8.Early Historians added one more interesting information. They were a matriarchal society. They called themselves by their mothers names.

This is again a Tamil feature. In my article about Amazons of India (Stri Rajyas= Woman Kingdoms) of India I have given two Stri Rajyas, one in North West India and another in Tamil Nadu. Even Megasthanes referred to ‘Pandeya’ Queen of Madurai 2300 years ago. That was Goddess Meenkashi of Madurai. She may have lived several hundred years before Megathanes. Like we worship Kshatria kings Rama and Krishna as Gods, she would have become a Goddess in course of time. In fact, Tamil and Sanskrit literature use the one word for God and King! tamilandvedas.com, swamiindology.blogspot.com

Arjuna- Alli Rani (Rani=Queen) is a famous dance theme in Tamil folklore. Allirani is named Chirangada in Mahabharata. So matriarchy existed in Tamil Stri Rajya at one time.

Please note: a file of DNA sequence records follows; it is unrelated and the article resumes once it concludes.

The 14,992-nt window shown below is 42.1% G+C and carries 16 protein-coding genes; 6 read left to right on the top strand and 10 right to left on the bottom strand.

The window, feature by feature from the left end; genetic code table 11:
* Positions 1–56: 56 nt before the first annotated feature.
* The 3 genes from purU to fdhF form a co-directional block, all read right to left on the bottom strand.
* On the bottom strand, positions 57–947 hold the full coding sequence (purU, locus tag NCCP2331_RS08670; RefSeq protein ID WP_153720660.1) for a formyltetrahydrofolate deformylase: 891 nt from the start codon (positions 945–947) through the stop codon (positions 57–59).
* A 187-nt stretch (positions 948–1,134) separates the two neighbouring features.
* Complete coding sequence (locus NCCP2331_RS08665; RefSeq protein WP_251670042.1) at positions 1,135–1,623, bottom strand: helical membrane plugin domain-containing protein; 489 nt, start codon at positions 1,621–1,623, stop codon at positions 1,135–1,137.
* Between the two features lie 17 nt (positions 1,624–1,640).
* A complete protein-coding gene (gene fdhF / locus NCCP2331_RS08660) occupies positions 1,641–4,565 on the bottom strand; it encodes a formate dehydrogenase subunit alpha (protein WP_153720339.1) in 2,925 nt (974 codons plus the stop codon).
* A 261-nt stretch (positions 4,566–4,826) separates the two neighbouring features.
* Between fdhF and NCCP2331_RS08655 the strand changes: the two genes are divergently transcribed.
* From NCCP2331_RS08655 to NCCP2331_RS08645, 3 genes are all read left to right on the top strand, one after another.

My Comments:

Based on the above facts, what I surmise is there was a fight between the Tamil migrants in Crete Island; Tamil Minoan (Miinavan) and Tamil Pandion (Pandyan) had fraternal fight like we see in the Mahabharata or later Tamil Sangam Period History. In fact, Tamils are the longest fighting race in the world. Three Tamil kings fought among themselves continuously for at least 1600 years till they invited Muslims to interfere. And Muslims devoured all the three Tamil kingdoms and finished Tamil Rule in Tamil land in 14th century CE. In short Tamil rulers committed suicide by inviting Muslim invaders.

Back to Greece